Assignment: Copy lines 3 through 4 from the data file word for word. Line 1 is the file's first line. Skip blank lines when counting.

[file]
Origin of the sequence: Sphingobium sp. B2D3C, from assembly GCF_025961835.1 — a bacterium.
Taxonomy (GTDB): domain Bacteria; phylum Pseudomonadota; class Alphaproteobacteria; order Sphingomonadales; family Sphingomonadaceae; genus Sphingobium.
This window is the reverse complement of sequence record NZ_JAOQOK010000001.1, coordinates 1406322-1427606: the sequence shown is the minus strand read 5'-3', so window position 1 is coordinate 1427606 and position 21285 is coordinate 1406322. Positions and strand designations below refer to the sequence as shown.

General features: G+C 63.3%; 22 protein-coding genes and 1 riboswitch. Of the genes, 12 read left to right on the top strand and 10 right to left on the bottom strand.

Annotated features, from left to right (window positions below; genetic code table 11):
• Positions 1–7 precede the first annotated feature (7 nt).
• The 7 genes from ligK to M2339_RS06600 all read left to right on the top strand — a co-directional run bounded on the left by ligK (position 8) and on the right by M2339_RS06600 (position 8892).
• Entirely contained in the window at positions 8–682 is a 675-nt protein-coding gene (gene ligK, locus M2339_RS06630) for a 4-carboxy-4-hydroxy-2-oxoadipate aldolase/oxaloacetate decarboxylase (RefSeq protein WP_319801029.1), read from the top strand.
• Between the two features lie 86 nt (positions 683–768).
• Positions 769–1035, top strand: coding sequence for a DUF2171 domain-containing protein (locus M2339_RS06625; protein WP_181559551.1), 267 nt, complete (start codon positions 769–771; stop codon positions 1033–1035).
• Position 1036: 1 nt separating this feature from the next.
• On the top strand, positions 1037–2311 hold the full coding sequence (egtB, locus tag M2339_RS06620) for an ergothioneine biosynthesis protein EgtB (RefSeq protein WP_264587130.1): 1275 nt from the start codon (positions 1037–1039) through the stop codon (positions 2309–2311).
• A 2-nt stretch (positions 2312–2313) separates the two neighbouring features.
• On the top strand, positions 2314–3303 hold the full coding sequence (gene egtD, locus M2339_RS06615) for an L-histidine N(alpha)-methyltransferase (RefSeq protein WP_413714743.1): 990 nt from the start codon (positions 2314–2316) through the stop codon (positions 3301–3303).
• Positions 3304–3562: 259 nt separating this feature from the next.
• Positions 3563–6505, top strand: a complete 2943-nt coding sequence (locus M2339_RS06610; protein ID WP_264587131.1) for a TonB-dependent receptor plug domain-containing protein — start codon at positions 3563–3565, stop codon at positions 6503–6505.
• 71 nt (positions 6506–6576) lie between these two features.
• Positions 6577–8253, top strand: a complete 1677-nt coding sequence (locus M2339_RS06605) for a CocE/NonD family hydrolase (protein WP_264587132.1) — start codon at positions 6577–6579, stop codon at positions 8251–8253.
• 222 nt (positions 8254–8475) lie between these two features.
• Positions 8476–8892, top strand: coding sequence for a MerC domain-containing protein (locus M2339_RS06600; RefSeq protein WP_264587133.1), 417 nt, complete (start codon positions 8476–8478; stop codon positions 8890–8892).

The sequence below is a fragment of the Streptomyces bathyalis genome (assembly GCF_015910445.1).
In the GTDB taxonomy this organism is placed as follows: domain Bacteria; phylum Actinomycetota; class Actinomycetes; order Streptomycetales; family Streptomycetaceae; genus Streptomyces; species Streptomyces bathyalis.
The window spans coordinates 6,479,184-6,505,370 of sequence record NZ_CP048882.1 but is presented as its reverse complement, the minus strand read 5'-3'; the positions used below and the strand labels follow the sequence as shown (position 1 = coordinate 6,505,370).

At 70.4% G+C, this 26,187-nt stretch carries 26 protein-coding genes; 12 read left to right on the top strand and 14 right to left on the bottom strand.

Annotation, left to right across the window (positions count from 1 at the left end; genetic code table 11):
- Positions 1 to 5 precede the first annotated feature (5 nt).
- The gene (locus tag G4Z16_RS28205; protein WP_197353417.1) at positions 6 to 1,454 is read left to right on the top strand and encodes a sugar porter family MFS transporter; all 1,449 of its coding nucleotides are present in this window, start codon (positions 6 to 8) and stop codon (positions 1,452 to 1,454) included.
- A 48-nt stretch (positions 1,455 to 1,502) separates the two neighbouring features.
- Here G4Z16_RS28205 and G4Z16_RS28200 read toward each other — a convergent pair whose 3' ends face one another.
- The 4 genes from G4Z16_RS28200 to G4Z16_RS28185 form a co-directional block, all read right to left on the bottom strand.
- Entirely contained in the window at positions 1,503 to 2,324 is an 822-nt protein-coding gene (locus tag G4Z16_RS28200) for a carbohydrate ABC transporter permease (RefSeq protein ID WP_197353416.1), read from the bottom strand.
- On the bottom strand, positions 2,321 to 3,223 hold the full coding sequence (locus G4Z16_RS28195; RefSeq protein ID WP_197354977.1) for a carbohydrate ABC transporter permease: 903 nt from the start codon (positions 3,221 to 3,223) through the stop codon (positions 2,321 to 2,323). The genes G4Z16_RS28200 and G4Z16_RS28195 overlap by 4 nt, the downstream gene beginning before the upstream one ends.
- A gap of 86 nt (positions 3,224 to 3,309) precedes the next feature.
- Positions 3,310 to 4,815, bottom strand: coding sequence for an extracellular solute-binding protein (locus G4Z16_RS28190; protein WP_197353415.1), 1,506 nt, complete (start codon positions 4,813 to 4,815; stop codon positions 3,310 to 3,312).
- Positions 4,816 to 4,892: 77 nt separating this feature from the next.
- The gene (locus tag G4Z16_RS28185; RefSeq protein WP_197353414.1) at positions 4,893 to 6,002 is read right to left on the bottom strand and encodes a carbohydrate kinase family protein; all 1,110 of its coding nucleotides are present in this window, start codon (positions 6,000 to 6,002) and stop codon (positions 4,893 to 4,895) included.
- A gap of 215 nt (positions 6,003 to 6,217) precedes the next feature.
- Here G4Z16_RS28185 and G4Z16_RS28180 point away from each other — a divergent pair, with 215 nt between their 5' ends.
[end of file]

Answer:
This window is the reverse complement of sequence record NZ_JAOQOK010000001.1, coordinates 1406322-1427606: the sequence shown is the minus strand read 5'-3', so window position 1 is coordinate 1427606 and position 21285 is coordinate 1406322. Positions and strand designations below refer to the sequence as shown.

General features: G+C 63.3%; 22 protein-coding genes and 1 riboswitch. Of the genes, 12 read left to right on the top strand and 10 right to left on the bottom strand.